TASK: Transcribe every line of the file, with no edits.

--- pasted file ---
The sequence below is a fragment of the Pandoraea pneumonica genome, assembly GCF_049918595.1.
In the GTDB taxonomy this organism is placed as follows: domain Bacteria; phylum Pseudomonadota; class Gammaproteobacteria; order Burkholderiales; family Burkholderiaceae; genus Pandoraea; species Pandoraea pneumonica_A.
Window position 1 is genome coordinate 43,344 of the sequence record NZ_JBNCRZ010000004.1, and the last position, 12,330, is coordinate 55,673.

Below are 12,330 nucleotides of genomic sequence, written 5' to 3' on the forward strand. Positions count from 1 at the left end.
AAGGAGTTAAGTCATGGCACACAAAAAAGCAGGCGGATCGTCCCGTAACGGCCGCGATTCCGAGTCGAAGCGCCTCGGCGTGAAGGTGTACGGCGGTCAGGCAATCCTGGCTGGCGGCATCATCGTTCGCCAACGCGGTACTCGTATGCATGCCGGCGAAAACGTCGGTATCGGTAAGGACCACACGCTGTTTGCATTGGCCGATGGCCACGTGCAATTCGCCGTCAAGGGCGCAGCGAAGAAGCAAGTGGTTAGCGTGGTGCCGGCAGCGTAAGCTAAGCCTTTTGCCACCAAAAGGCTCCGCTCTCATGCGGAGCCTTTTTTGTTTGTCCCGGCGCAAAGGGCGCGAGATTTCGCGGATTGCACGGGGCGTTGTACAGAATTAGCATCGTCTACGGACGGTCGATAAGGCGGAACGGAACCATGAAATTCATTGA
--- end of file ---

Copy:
The sequence below is a fragment of the Pandoraea pneumonica genome, assembly GCF_049918595.1.
In the GTDB taxonomy this organism is placed as follows: domain Bacteria; phylum Pseudomonadota; class Gammaproteobacteria; order Burkholderiales; family Burkholderiaceae; genus Pandoraea; species Pandoraea pneumonica_A.
Window position 1 is genome coordinate 43,344 of the sequence record NZ_JBNCRZ010000004.1, and the last position, 12,330, is coordinate 55,673.

Below are 12,330 nucleotides of genomic sequence, written 5' to 3' on the forward strand. Positions count from 1 at the left end.
AAGGAGTTAAGTCATGGCACACAAAAAAGCAGGCGGATCGTCCCGTAACGGCCGCGATTCCGAGTCGAAGCGCCTCGGCGTGAAGGTGTACGGCGGTCAGGCAATCCTGGCTGGCGGCATCATCGTTCGCCAACGCGGTACTCGTATGCATGCCGGCGAAAACGTCGGTATCGGTAAGGACCACACGCTGTTTGCATTGGCCGATGGCCACGTGCAATTCGCCGTCAAGGGCGCAGCGAAGAAGCAAGTGGTTAGCGTGGTGCCGGCAGCGTAAGCTAAGCCTTTTGCCACCAAAAGGCTCCGCTCTCATGCGGAGCCTTTTTTGTTTGTCCCGGCGCAAAGGGCGCGAGATTTCGCGGATTGCACGGGGCGTTGTACAGAATTAGCATCGTCTACGGACGGTCGATAAGGCGGAACGGAACCATGAAATTCATTGA